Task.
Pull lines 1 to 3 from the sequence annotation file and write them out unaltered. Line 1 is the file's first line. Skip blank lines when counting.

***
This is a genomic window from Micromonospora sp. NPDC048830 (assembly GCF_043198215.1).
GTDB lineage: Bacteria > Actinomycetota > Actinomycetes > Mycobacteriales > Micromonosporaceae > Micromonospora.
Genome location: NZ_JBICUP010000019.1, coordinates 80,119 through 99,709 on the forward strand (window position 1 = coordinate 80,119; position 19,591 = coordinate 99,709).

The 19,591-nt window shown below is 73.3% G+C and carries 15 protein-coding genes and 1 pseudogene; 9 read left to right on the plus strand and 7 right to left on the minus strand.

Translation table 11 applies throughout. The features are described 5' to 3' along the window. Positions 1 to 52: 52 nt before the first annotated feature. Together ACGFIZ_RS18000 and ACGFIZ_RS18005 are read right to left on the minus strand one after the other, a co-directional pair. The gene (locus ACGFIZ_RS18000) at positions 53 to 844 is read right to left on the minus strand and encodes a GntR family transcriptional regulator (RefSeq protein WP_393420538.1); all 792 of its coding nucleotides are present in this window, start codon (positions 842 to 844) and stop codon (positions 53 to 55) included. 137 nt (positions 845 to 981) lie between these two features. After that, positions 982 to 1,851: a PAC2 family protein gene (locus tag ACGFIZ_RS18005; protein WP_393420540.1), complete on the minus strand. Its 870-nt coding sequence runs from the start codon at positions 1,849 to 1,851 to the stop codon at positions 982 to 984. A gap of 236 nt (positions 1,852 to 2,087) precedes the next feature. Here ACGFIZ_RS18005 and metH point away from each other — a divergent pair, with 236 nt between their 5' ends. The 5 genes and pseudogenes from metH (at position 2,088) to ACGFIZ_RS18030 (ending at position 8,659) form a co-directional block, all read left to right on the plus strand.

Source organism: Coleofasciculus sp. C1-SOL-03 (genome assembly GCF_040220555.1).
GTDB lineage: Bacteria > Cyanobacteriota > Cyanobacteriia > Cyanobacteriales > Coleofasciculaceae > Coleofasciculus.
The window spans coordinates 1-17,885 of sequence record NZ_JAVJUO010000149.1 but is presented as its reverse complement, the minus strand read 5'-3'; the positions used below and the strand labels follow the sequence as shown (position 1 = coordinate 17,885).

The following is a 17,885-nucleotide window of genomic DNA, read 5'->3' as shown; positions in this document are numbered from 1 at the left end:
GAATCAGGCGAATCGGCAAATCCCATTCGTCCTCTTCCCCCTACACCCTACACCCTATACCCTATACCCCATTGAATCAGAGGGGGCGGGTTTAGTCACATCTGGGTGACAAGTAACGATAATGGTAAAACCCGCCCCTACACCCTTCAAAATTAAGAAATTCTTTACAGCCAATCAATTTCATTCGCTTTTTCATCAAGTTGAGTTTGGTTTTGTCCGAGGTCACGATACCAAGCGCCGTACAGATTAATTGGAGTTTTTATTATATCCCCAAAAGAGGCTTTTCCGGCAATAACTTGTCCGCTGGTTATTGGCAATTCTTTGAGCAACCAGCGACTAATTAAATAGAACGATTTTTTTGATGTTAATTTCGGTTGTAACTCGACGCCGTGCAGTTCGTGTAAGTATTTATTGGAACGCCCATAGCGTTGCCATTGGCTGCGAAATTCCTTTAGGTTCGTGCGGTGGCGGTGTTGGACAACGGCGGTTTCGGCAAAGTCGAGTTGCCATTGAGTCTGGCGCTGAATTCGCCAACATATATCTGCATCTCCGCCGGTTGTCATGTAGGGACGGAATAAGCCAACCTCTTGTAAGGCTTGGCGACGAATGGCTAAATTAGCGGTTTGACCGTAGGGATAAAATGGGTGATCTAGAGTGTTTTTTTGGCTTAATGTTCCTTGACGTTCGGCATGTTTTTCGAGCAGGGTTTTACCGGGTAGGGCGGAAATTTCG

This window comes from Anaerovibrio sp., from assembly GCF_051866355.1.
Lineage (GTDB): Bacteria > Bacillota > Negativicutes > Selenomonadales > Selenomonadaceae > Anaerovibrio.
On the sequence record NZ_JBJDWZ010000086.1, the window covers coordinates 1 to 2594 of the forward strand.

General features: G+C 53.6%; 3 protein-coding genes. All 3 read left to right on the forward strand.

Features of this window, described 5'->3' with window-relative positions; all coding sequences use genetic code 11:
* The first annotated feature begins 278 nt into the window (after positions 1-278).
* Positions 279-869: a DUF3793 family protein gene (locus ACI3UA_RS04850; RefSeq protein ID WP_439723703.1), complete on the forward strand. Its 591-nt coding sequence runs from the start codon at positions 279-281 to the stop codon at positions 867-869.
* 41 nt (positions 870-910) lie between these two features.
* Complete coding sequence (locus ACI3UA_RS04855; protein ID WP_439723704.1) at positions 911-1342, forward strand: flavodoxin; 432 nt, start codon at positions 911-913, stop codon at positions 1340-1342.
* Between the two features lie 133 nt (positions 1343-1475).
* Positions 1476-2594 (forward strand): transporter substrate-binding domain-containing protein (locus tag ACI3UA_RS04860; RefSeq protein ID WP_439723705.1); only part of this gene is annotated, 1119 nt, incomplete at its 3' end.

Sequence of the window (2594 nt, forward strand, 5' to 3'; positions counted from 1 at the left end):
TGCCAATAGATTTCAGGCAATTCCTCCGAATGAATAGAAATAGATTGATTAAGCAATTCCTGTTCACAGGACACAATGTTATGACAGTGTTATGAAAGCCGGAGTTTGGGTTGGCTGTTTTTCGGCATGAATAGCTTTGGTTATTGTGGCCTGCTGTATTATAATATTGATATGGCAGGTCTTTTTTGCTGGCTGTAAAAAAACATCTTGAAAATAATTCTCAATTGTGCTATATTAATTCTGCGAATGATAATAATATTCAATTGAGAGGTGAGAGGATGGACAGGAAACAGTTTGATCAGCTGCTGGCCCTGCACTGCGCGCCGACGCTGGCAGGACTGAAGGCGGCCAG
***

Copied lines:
This is a genomic window from Micromonospora sp. NPDC048830 (assembly GCF_043198215.1).
GTDB lineage: Bacteria > Actinomycetota > Actinomycetes > Mycobacteriales > Micromonosporaceae > Micromonospora.
Genome location: NZ_JBICUP010000019.1, coordinates 80,119 through 99,709 on the forward strand (window position 1 = coordinate 80,119; position 19,591 = coordinate 99,709).